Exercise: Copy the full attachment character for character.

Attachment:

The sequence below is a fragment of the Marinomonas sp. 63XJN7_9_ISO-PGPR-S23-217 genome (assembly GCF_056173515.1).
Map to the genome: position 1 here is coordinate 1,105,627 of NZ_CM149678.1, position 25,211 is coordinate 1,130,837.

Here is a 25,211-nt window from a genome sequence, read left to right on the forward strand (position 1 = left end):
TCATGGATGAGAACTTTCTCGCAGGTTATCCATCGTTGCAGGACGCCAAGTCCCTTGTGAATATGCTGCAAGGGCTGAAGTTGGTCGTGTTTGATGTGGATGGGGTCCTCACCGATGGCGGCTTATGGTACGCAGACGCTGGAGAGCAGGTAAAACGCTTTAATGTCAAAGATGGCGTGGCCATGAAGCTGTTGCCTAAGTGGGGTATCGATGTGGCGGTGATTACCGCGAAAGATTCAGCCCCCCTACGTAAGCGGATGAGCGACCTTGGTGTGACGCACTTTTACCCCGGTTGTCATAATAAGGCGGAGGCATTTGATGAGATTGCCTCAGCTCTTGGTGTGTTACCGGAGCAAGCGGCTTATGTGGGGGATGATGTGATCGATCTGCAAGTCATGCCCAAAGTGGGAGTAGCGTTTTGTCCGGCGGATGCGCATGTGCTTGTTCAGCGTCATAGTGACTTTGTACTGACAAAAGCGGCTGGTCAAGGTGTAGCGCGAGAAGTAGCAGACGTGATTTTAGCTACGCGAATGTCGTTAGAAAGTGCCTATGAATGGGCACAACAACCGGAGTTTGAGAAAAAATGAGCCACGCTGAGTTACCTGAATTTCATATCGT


The sequence below is a fragment of the Marinomonas sp. 63XJN7_9_ISO-PGPR-S23-217 genome (assembly GCF_056173515.1).
Map to the genome: position 1 here is coordinate 1,105,627 of NZ_CM149678.1, position 25,211 is coordinate 1,130,837.

Here is a 25,211-nt window from a genome sequence, read left to right on the forward strand (position 1 = left end):
TCATGGATGAGAACTTTCTCGCAGGTTATCCATCGTTGCAGGACGCCAAGTCCCTTGTGAATATGCTGCAAGGGCTGAAGTTGGTCGTGTTTGATGTGGATGGGGTCCTCACCGATGGCGGCTTATGGTACGCAGACGCTGGAGAGCAGGTAAAACGCTTTAATGTCAAAGATGGCGTGGCCATGAAGCTGTTGCCTAAGTGGGGTATCGATGTGGCGGTGATTACCGCGAAAGATTCAGCCCCCCTACGTAAGCGGATGAGCGACCTTGGTGTGACGCACTTTTACCCCGGTTGTCATAATAAGGCGGAGGCATTTGATGAGATTGCCTCAGCTCTTGGTGTGTTACCGGAGCAAGCGGCTTATGTGGGGGATGATGTGATCGATCTGCAAGTCATGCCCAAAGTGGGAGTAGCGTTTTGTCCGGCGGATGCGCATGTGCTTGTTCAGCGTCATAGTGACTTTGTACTGACAAAAGCGGCTGGTCAAGGTGTAGCGCGAGAAGTAGCAGACGTGATTTTAGCTACGCGAATGTCGTTAGAAAGTGCCTATGAATGGGCACAACAACCGGAGTTTGAGAAAAAATGAGCCACGCTGAGTTACCTGAATTTCATATCGT